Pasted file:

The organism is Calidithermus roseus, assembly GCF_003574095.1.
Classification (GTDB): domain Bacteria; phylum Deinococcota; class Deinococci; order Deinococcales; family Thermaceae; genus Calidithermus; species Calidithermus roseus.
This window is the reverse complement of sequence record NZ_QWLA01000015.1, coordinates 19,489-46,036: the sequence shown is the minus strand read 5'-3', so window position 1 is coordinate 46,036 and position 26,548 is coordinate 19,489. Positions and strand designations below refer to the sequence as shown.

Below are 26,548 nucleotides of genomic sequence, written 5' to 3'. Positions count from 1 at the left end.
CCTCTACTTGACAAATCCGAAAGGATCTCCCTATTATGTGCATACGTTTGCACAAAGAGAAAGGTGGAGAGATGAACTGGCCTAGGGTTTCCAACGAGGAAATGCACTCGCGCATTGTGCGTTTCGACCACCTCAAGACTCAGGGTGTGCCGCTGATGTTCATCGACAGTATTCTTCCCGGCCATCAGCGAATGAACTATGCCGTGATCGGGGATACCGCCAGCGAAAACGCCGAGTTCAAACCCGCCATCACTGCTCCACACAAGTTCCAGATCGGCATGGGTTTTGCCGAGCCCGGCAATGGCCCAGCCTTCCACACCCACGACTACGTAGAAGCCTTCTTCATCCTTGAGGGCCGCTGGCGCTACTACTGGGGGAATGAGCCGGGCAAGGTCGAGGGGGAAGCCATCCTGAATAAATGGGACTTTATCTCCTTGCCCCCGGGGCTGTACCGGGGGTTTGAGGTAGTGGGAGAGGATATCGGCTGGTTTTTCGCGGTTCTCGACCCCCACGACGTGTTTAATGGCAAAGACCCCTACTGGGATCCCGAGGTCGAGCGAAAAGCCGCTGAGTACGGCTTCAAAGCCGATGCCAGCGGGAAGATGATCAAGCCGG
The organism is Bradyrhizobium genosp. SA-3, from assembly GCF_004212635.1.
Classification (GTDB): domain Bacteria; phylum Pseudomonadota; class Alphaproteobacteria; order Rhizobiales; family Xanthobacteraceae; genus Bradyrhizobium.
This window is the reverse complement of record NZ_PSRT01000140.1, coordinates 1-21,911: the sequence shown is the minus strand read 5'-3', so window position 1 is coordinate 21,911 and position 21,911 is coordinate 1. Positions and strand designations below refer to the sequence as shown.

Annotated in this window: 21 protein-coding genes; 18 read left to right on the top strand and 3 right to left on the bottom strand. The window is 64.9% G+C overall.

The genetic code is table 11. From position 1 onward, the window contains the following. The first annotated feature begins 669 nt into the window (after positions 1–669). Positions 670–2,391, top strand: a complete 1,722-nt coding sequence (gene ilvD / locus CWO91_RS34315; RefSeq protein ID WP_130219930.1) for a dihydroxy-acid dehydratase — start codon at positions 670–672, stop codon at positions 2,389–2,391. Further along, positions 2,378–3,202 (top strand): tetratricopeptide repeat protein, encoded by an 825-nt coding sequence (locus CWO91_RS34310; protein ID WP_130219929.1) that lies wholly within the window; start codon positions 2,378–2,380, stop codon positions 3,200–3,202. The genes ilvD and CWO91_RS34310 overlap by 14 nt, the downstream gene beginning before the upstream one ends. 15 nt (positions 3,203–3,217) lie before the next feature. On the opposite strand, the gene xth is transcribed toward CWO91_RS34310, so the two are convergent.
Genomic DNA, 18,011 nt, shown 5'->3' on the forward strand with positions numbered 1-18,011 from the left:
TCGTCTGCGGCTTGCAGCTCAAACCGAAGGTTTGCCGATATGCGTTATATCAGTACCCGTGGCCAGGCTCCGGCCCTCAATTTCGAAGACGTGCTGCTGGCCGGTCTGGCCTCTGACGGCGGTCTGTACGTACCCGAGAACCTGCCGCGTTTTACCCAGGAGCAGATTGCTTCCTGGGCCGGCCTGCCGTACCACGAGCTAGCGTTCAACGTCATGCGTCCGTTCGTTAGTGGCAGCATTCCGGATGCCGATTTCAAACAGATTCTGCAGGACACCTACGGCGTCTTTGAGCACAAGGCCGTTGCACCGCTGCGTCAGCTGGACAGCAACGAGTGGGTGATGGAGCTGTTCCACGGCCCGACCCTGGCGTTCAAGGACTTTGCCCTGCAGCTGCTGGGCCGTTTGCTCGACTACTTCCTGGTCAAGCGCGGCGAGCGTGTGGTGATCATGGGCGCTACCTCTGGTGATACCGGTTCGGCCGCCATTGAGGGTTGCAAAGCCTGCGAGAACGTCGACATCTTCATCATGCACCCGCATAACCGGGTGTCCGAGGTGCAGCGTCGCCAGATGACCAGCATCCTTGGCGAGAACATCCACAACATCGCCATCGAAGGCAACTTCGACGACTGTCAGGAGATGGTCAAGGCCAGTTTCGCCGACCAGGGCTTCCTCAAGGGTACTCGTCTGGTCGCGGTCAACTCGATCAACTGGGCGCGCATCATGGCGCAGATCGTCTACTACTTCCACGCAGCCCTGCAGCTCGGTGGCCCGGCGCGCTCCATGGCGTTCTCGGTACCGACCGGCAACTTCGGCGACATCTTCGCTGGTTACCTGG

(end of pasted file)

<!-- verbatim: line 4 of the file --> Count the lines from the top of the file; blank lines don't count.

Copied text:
Below are 26,548 nucleotides of genomic sequence, written 5' to 3'. Positions count from 1 at the left end.